July/August 2000

'New' Middle East?

By Evelyn Gordon

(July 18) - If anyone wonders what life in Israel might look like should Prime Minister Ehud Barak return from Washington with an agreement, it might be instructive to look at our northern border.

The pullback from Lebanon, for those who may have forgotten, was supposed to effectively end our state of war with that nation. No agreement was signed, but it was common knowledge that the Lebanese had no real quarrel with us other than our presence on their soil. With that gone, there should have been no barrier to de facto peace, if not the de jure variety.

The reality looks a little different. On the Lebanese side of the border, throwing stones at Israeli troops has become the new national hobby. According to recent press reports, organized tours to the Fatma gate set out daily from the northern part of the country. About 300 people come in midweek, and about 1,500 on weekends. Tractors replenish the piles of stones when needed so that the tourists can do what they came for: throw them at Israeli soldiers.

Furthermore, this behavior is openly encouraged by Arab intellectuals. Even Columbia University professor and Palestinian intellectual Edward Said made the pilgrimage to the fence to throw stones.

But what is happening north of the border seems trivial when compared to the southern side, where the IDF has been recruiting and training volunteer "emergency teams" among Israel's northern townships. These volunteers receive strict open-fire orders: No shooting back at anything that comes over the border - even incendiary bombs - unless it results in Israeli casualties.

Welcome to the New Middle East. Here, in all its glory, is that utopia which acquiescence to Arab territorial demands can obtain for us.

And it looks rather frighteningly like the old Middle East. Not the Middle East of the pre-Oslo intifada days, or even that of the early years of the state, before the Six Day War - but the Middle East of the prestate Jewish yishuv, where we relied for our defense on that famous farmer with his hoe in one hand and his gun in the other. Israel, we are told, has the strongest army in the Middle East: It can afford to take risks for peace. Yet now, that army apparently no longer believes it can defend our northern border. In the New Middle East, it has to train civilians to do the job.

Proponents of a summit deal might argue that the Palestinian situation is different. Unlike with Lebanon, we are aiming for a signed agreement with the Palestinians - one in which they will pledge to abjure violence. Unfortunately, most of the differences between the Palestinians and Lebanon point in the other direction.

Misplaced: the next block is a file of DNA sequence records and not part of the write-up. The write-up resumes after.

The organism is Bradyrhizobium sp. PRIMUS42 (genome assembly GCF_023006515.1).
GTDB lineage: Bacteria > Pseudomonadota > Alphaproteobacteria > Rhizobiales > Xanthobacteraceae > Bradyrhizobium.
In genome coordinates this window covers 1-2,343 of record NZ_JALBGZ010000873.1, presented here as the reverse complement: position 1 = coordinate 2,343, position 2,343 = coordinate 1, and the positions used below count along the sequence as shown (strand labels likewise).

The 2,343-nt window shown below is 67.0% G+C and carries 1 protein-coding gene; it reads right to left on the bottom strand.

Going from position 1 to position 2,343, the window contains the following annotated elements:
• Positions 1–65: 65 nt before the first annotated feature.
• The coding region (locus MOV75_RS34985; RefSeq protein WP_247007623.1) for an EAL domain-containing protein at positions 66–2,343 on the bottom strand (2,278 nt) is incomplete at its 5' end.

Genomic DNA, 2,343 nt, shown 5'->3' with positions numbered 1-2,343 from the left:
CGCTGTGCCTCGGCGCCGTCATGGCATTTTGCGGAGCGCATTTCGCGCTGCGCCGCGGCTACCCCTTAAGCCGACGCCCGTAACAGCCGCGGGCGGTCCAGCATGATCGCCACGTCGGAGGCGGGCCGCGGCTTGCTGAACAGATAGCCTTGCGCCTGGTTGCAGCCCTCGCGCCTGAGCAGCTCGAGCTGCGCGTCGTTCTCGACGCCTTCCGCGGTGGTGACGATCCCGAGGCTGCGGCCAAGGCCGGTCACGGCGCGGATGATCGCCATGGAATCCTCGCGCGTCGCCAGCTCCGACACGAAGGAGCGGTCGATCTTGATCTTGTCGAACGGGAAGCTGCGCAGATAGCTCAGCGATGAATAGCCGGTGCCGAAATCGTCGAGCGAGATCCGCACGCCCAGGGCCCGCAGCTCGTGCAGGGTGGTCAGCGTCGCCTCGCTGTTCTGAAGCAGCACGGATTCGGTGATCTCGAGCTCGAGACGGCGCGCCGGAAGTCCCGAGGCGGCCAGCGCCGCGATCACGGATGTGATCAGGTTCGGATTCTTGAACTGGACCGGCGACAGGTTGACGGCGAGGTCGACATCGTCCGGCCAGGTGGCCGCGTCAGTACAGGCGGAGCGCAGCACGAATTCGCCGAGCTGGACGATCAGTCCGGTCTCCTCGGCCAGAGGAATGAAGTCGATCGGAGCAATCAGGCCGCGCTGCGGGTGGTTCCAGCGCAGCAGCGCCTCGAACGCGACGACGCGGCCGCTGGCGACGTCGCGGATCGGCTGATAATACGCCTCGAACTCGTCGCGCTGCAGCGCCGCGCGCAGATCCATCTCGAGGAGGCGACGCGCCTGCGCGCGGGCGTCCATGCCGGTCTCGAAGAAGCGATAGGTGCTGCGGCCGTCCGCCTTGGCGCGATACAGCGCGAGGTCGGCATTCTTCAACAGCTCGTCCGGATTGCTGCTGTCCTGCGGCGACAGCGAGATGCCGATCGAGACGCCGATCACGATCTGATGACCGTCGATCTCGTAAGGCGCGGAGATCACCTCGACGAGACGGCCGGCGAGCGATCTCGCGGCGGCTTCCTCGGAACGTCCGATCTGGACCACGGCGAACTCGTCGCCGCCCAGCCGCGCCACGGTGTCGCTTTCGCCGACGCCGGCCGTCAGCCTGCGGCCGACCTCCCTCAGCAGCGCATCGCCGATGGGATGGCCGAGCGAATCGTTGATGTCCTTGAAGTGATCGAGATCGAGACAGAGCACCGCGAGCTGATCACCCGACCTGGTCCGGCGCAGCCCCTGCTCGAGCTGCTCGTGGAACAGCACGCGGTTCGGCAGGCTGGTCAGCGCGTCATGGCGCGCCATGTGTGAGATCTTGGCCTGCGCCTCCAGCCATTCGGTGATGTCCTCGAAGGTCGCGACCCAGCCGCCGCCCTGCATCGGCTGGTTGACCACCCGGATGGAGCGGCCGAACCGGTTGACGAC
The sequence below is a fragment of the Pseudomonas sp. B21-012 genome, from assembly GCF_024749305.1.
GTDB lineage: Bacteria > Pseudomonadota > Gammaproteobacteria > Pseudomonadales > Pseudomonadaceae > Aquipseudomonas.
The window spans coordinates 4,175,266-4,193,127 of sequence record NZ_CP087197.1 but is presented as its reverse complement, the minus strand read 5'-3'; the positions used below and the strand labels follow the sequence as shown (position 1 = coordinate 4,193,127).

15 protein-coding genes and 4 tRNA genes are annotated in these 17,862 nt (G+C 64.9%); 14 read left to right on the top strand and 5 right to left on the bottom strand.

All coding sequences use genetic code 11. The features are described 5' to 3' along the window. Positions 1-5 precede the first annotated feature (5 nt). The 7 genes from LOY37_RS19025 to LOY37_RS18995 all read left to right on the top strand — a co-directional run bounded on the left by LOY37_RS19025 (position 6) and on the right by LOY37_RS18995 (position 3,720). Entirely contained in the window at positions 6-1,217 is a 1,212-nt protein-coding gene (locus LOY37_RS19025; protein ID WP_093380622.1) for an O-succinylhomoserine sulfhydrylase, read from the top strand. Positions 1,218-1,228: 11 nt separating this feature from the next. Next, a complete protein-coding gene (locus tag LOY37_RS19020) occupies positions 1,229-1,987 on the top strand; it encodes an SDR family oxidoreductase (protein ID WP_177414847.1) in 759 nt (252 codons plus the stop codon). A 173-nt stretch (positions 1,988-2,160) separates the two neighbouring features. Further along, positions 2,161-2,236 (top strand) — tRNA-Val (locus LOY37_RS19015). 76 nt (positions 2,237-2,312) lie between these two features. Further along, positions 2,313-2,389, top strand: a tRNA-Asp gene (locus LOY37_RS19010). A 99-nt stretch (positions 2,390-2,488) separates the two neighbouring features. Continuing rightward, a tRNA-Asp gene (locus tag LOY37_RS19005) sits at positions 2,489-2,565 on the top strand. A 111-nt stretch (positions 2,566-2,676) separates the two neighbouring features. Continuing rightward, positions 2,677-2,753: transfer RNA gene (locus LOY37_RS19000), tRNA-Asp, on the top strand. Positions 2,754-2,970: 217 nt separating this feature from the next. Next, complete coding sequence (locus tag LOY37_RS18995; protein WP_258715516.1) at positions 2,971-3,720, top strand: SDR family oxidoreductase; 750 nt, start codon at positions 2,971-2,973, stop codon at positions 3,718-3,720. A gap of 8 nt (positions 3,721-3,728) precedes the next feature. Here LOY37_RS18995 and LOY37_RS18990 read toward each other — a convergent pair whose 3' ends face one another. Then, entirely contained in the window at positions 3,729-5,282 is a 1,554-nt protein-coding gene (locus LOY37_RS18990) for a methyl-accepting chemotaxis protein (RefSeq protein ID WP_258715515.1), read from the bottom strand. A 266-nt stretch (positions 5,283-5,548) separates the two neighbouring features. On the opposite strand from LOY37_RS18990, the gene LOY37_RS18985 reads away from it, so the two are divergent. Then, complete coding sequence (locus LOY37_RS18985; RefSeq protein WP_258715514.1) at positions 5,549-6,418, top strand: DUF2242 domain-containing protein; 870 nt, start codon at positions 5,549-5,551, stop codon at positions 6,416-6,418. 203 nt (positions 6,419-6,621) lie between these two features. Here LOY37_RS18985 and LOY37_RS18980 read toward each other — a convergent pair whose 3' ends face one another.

To start with, we have never had a signed peace agreement with the Lebanese. One could therefore hope that if we had one, they might honor it. But we have had several signed agreements with the Palestinians over the last seven years - and this experience teaches that a Palestinian promise to abjure violence is not worth the paper it is printed on.

The Palestinians also pledged to abandon violence in the original Oslo Accord of 1993, and in every agreement they have signed with Israel since. This has not prevented armed conflict between the Palestinian Police and the IDF in the past, and it is even less likely to do so in the future, now that the 40,000-member "police force" has openly begun military training - ranging, according to press reports, from division-level exercises locally to sending senior officers overseas to train with foreign armies.

Even more important, our dispute with Lebanon is now truly of minor dimensions: a few meters here and there along the border. But the Palestinians are still claiming the right of return to Jaffa and Lod. This is a dispute of major proportions, which constitutes a far greater pretext for further violence - and no territorial concession in the West Bank will make it disappear.

Finally, if Barak does concede over 90 percent of the West Bank to an independent Palestinian state, the potential danger is much greater - because the new border, unlike that with Lebanon, would run on high ground directly overlooking, and directly alongside, our major population centers.

But perhaps, after all, that is wise: It creates more potential recruits for our civilian "emergency teams."

© Jerusalem Post 2000

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